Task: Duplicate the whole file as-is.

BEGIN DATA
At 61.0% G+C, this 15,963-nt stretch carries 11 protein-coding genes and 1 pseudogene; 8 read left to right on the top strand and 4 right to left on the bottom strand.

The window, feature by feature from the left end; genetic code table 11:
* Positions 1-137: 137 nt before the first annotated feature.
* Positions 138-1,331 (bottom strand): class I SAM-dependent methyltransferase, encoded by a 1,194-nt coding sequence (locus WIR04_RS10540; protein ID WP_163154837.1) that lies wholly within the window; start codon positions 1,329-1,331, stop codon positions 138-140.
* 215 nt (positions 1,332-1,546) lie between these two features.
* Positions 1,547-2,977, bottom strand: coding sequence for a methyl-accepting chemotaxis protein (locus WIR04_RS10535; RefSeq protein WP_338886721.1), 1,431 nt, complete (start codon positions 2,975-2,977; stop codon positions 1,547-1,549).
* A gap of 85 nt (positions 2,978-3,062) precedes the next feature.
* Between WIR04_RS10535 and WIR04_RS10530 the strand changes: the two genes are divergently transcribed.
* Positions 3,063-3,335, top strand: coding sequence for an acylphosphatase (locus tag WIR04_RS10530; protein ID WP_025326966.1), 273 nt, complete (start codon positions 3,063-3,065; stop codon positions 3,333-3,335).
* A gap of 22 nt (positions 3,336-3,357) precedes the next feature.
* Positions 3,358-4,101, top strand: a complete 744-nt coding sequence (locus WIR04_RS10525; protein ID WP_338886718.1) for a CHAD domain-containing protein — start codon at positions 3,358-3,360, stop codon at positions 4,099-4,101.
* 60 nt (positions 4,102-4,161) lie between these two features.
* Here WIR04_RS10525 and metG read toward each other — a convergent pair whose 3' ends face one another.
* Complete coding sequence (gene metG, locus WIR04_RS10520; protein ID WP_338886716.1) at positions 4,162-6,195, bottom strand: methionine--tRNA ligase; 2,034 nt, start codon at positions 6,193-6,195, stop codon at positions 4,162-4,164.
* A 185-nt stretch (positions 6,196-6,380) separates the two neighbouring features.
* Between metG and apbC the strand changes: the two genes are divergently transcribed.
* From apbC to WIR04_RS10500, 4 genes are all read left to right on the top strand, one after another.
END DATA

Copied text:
At 61.0% G+C, this 15,963-nt stretch carries 11 protein-coding genes and 1 pseudogene; 8 read left to right on the top strand and 4 right to left on the bottom strand.

The window, feature by feature from the left end; genetic code table 11:
* Positions 1-137: 137 nt before the first annotated feature.
* Positions 138-1,331 (bottom strand): class I SAM-dependent methyltransferase, encoded by a 1,194-nt coding sequence (locus WIR04_RS10540; protein ID WP_163154837.1) that lies wholly within the window; start codon positions 1,329-1,331, stop codon positions 138-140.
* 215 nt (positions 1,332-1,546) lie between these two features.
* Positions 1,547-2,977, bottom strand: coding sequence for a methyl-accepting chemotaxis protein (locus WIR04_RS10535; RefSeq protein WP_338886721.1), 1,431 nt, complete (start codon positions 2,975-2,977; stop codon positions 1,547-1,549).
* A gap of 85 nt (positions 2,978-3,062) precedes the next feature.
* Between WIR04_RS10535 and WIR04_RS10530 the strand changes: the two genes are divergently transcribed.
* Positions 3,063-3,335, top strand: coding sequence for an acylphosphatase (locus tag WIR04_RS10530; protein ID WP_025326966.1), 273 nt, complete (start codon positions 3,063-3,065; stop codon positions 3,333-3,335).
* A gap of 22 nt (positions 3,336-3,357) precedes the next feature.
* Positions 3,358-4,101, top strand: a complete 744-nt coding sequence (locus WIR04_RS10525; protein ID WP_338886718.1) for a CHAD domain-containing protein — start codon at positions 3,358-3,360, stop codon at positions 4,099-4,101.
* 60 nt (positions 4,102-4,161) lie between these two features.
* Here WIR04_RS10525 and metG read toward each other — a convergent pair whose 3' ends face one another.
* Complete coding sequence (gene metG, locus WIR04_RS10520; protein ID WP_338886716.1) at positions 4,162-6,195, bottom strand: methionine--tRNA ligase; 2,034 nt, start codon at positions 6,193-6,195, stop codon at positions 4,162-4,164.
* A 185-nt stretch (positions 6,196-6,380) separates the two neighbouring features.
* Between metG and apbC the strand changes: the two genes are divergently transcribed.
* From apbC to WIR04_RS10500, 4 genes are all read left to right on the top strand, one after another.